With Windows 10 now in the hands of more users, developer related news is beginning to resurface. During Build 2015 this year, Microsoft spent a considerable amount of time going over the benefits of Windows 10 to developers. At the time, Microsoft was shackled by release dates and internal development timeframes, and many of the features discussed at its developers conference had to be shelved for a later discussion.
Over the past couple of weeks, a lot of those discussions are finally happening. Windows ports for Android, the web and iOS apps are finally becoming a thing, and in today’s news, developers looking to leverage Windows 10 for IoT can finally do so. Microsoft announced today, the public release of Window 10 IoT Core for Raspberry Pi2 and the MinnowBoard Max.
In late April of this year, Microsoft went into detail about the Windows 10 IoT Core, explaining that it was developed to target small embedded devices that typically do not have screens or GUI information. Specifically, Windows 10 IoT Core lacks the Windows shell experience, but instead, allows developers to write Universal Windows apps that become the interface for the particular device. Microsoft also highlighted the cores flexibility as it is als designed to work with Visual Studios as well as a plethora of open source languages.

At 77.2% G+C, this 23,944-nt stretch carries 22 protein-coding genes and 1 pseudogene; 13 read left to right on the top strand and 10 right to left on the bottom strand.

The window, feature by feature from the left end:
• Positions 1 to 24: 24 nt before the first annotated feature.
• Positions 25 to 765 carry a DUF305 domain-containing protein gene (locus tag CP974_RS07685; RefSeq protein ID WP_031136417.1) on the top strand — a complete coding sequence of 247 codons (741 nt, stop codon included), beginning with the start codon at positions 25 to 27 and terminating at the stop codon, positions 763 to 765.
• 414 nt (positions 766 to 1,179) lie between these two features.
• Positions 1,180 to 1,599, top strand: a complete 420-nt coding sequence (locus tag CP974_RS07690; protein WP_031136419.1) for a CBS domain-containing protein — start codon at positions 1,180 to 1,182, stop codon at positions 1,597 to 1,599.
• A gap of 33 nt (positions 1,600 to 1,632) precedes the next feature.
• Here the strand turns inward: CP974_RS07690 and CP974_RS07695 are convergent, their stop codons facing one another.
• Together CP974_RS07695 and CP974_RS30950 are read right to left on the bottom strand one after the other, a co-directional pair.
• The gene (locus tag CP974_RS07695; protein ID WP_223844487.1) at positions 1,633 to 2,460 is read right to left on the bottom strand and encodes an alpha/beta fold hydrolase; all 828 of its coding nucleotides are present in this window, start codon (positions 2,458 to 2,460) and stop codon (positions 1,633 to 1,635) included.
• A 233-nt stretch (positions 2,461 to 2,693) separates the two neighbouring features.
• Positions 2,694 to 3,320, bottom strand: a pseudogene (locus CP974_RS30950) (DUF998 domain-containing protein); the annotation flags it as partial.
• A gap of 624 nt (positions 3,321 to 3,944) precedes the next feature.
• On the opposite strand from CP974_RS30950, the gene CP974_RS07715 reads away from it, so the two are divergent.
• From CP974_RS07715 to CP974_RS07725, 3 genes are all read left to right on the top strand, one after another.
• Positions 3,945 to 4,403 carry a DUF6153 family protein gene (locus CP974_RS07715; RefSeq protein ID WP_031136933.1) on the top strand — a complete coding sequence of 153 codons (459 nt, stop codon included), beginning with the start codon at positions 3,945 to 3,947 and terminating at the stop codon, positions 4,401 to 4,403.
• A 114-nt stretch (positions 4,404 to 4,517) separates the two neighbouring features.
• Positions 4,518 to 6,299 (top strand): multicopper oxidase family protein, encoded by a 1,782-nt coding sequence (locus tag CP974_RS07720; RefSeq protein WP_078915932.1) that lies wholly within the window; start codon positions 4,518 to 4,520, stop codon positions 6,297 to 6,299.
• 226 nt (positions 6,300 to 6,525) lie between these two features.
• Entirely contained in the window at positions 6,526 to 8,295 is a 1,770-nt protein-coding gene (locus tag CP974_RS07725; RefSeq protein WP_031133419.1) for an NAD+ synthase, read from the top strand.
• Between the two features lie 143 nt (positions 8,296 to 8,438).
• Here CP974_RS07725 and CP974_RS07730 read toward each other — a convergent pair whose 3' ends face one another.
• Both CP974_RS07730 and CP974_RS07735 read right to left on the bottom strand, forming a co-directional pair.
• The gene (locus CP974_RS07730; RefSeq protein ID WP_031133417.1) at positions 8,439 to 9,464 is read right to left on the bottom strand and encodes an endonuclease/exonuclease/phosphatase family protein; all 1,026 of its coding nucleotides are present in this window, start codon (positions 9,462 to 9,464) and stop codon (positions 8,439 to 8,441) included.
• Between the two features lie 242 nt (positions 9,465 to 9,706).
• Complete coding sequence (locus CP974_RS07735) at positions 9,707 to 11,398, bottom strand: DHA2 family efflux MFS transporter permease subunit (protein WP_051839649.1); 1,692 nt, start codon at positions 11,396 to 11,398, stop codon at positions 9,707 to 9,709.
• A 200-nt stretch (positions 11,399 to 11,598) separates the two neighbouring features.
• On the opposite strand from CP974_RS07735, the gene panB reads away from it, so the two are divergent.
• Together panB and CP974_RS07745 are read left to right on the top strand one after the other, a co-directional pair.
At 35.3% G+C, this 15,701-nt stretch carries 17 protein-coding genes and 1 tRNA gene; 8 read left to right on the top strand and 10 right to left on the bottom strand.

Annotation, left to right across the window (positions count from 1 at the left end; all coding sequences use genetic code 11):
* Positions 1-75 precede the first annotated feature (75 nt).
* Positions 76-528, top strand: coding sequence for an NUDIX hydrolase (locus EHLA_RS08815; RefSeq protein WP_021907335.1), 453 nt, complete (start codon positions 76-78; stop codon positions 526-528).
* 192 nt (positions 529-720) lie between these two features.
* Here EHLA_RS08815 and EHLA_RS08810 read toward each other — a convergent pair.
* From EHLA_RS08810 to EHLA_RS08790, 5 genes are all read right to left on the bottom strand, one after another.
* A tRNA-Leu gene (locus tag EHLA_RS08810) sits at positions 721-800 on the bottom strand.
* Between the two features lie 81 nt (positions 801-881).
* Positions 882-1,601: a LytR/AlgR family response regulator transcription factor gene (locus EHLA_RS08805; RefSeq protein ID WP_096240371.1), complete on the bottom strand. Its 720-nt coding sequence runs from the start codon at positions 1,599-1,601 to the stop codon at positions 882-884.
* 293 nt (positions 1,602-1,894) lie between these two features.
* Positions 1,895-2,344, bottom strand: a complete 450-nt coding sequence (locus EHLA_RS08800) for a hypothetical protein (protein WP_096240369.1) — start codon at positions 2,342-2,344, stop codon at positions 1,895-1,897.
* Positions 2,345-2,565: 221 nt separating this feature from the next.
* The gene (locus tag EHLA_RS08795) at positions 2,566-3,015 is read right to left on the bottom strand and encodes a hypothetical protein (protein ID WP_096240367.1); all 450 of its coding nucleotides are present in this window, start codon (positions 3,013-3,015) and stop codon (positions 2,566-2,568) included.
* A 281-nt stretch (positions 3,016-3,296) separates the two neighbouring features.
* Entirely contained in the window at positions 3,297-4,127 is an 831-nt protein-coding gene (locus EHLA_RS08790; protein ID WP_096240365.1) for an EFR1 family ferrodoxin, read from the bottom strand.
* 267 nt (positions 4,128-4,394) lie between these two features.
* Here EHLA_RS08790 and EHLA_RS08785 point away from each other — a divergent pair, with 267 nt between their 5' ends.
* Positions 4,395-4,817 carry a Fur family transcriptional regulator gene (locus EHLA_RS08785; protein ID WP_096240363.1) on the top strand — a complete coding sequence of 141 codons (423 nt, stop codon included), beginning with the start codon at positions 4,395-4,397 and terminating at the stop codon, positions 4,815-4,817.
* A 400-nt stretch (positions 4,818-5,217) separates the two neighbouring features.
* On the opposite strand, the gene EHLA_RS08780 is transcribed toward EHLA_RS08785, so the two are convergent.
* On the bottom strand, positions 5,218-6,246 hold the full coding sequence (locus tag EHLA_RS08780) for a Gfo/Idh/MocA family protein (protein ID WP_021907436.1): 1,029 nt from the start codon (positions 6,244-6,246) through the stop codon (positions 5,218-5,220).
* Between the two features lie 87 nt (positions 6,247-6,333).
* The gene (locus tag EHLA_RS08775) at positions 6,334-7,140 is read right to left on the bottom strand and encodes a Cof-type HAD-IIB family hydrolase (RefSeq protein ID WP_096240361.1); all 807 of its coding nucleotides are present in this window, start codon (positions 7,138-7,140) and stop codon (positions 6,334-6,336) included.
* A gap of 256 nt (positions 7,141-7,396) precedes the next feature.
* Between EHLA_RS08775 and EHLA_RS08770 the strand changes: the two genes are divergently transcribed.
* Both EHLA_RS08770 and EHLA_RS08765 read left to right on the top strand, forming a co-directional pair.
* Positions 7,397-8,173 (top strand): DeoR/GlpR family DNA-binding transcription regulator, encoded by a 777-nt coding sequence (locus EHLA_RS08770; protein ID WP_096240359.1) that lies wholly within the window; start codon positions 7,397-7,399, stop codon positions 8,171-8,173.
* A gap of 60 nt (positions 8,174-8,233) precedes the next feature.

Since April, Microsoft has added a few things to the public preview that released at Build. Among the added features and improvements are:
- Improved support for Python and Node.js, including a new Express Node.js project template•GPIO performance on the Raspberry Pi 2 has improved by 8X to 10X
- Analog-to-digital converter (ADC) and pulse-width modulation (PWM) are now supported via breakout boards and ICs
- New Universal Windows Platform (UWP) APIs give apps easy control over system management features like time zone and network connections
Developers interested in fully utilizing their access to the broad swath of Windows 10 enabled devices should visit the Windows IoT Dev Center. Once a developer is at the Dev Center, they are then free choose their target board, acquire tools and follow a few basic walkthroughs before they are up and running. To receive the tools and target boards, developers will need to have it on a machine running the latest build of Windows 10 (build 10240) and Visual Studios 2015.